Wednesday 5 May 2021 10:52am
Understanding the reasons behind the higher burden of epilepsy experienced by Māori children is the focus of a Health Research Council (HRC) funded research project at the University of Otago, Wellington, led by PhD student and paediatric registrar Dr Ngaire Keenan.
Epilepsy affects about 4,000 children in New Zealand and Dr Keenan (Ngāti Te Whiti, Te Ātiawa ki Taranaki), says the condition has a disproportionate impact on Māori, who are more likely to be admitted to hospital and to visit emergency departments.
Dr Keenan is studying the health records of Māori children treated for epilepsy in 2015 under the Wellington, Wairarapa, Hutt Valley, Auckland and Northland District Health Boards as she works to piece together the causes of their epilepsy.
Dr Keenan says there has been very little research on epilepsy in New Zealand and even less on paediatric epilepsy or epilepsy in Māori. She hopes her two-year research project, funded by an HRC Clinical Research Training Fellowship will lead to a better understanding of the causes of epilepsy in Māori children and help in the development of new measures aimed at preventing children from developing epilepsy.
“We don’t know what causes epilepsy in Māori children, but some will be related to preventable conditions, such as meningitis, traumatic brain injury or birth trauma. If meningitis is contributing to higher numbers of children developing epilepsy, for example, then we may need to develop better immunisation programmes.”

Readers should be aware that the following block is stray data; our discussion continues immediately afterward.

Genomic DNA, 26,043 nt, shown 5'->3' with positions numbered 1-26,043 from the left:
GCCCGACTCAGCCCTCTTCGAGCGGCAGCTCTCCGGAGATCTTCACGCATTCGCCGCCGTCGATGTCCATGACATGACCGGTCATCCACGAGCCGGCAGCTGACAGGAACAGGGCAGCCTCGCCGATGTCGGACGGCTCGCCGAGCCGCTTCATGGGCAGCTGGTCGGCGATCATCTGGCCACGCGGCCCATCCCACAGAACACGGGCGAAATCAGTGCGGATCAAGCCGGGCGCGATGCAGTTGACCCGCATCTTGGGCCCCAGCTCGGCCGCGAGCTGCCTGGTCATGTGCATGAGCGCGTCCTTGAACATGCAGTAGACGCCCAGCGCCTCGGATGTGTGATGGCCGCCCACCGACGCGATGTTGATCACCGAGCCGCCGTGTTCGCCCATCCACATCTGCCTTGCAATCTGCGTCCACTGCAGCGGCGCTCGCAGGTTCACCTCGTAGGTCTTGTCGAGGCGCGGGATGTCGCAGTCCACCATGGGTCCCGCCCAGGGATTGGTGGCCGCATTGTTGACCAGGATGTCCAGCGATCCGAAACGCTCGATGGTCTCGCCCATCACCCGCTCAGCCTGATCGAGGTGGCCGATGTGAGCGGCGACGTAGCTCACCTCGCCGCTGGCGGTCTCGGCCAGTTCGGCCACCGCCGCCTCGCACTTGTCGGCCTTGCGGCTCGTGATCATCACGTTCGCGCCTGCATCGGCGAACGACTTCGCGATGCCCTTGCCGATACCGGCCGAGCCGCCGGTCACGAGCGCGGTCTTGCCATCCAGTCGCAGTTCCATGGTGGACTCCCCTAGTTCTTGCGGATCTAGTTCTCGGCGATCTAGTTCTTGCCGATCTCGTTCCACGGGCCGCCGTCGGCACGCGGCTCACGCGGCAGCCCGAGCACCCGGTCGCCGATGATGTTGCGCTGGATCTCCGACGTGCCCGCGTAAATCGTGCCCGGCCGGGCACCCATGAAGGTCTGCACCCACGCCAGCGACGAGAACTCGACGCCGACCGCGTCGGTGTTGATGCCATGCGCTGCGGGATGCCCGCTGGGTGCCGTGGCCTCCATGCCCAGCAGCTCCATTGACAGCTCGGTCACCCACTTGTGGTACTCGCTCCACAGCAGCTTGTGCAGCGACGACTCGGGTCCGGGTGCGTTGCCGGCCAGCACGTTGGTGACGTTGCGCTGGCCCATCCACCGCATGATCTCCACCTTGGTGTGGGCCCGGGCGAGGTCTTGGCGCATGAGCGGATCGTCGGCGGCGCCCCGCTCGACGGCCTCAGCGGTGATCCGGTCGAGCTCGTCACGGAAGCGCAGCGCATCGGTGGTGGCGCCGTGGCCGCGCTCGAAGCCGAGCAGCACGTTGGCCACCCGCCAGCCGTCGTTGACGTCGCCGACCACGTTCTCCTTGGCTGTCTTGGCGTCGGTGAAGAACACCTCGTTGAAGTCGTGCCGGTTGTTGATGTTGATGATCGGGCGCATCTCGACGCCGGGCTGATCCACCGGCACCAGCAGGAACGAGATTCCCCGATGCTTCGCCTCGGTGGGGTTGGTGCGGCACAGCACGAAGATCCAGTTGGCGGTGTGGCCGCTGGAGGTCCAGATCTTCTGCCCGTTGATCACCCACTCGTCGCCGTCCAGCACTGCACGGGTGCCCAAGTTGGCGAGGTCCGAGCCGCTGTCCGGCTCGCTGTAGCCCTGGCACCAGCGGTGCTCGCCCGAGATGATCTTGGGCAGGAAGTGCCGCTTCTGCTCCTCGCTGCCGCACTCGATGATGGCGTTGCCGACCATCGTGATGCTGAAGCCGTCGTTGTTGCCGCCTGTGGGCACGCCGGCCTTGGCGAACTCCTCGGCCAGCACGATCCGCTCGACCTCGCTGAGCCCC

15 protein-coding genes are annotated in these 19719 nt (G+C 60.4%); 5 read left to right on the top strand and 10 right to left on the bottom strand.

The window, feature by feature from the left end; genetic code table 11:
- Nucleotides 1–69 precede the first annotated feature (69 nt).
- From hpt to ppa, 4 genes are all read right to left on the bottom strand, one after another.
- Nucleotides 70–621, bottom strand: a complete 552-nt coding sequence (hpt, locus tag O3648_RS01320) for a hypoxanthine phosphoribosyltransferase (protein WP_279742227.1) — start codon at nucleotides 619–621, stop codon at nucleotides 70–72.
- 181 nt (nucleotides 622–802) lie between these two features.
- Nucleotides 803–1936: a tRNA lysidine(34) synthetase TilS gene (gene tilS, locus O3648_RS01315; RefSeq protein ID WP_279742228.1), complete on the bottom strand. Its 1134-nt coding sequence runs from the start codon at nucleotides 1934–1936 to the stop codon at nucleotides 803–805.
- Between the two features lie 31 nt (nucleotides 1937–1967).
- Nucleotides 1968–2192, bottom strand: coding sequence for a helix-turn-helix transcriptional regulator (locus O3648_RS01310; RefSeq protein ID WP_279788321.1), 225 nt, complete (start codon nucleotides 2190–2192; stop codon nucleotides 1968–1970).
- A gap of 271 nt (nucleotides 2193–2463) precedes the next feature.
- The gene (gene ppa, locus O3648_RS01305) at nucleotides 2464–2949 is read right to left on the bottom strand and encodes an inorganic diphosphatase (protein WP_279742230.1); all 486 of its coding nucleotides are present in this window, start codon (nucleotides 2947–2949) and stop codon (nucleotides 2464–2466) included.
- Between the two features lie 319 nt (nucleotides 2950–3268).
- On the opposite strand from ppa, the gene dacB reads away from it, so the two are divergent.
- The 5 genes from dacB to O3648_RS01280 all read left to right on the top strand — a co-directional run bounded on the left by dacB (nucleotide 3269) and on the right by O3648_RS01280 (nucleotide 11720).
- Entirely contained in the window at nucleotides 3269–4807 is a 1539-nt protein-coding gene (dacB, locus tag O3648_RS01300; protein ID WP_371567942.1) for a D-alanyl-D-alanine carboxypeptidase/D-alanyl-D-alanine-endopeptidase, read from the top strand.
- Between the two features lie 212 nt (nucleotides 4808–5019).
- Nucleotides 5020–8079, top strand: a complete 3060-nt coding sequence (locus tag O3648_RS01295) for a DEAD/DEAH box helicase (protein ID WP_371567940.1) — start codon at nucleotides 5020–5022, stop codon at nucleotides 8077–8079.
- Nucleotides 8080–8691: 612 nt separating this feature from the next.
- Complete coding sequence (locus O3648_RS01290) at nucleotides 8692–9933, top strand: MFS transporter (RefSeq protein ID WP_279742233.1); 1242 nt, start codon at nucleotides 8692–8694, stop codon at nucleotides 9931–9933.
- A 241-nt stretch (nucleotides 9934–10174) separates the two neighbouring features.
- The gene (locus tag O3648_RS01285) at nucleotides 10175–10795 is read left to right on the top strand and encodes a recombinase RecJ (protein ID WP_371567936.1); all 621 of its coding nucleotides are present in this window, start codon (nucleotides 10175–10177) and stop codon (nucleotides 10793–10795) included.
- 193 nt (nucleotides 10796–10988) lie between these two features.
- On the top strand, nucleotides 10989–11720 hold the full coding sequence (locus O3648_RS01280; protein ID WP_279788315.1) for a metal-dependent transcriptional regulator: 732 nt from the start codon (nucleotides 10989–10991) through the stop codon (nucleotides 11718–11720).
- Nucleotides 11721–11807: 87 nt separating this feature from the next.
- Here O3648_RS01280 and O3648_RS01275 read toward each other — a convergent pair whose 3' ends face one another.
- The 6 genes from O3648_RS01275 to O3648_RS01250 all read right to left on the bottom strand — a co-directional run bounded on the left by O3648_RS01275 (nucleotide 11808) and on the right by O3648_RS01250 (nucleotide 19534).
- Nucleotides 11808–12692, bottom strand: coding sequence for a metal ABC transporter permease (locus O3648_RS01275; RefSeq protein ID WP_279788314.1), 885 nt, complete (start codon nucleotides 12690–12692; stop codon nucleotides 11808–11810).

While children with epilepsy may live normal lives, almost a third will experience uncontrolled seizures and have poor outcomes.
Dr Keenan says it is the most common serious neurological disorder in childhood.
“Studies have shown that people with epilepsy are less likely to get a job, they can’t drive, they are less likely to get married. It is associated with a lot of social discrimination.”
Dr Keenan will also review the medications and treatments prescribed to the Māori children in the study, to see if they are being referred to specialists at the same rate as non-Māori and if they are getting access to the right types of tests.
“It’s vital that as well as trying to prevent epilepsy, we ensure those children who do develop epilepsy have access to good ongoing care.”
Dr Keenan plans to train as a paediatric neurologist and has a strong interest in Hauora Māori and is pleased to have the opportunity to work on research to improve health equity.
She hopes her research could lead to the development of more culturally appropriate health care for Māori children with epilepsy.
“It is really important to identify the cultural safety aspect of the health profession and make sure Māori children with epilepsy are getting high-quality care according to best practice.”
For more information, please contact:
Dr Ngaire Keenan
Department of Paediatrics and Child Health
University of Otago, Wellington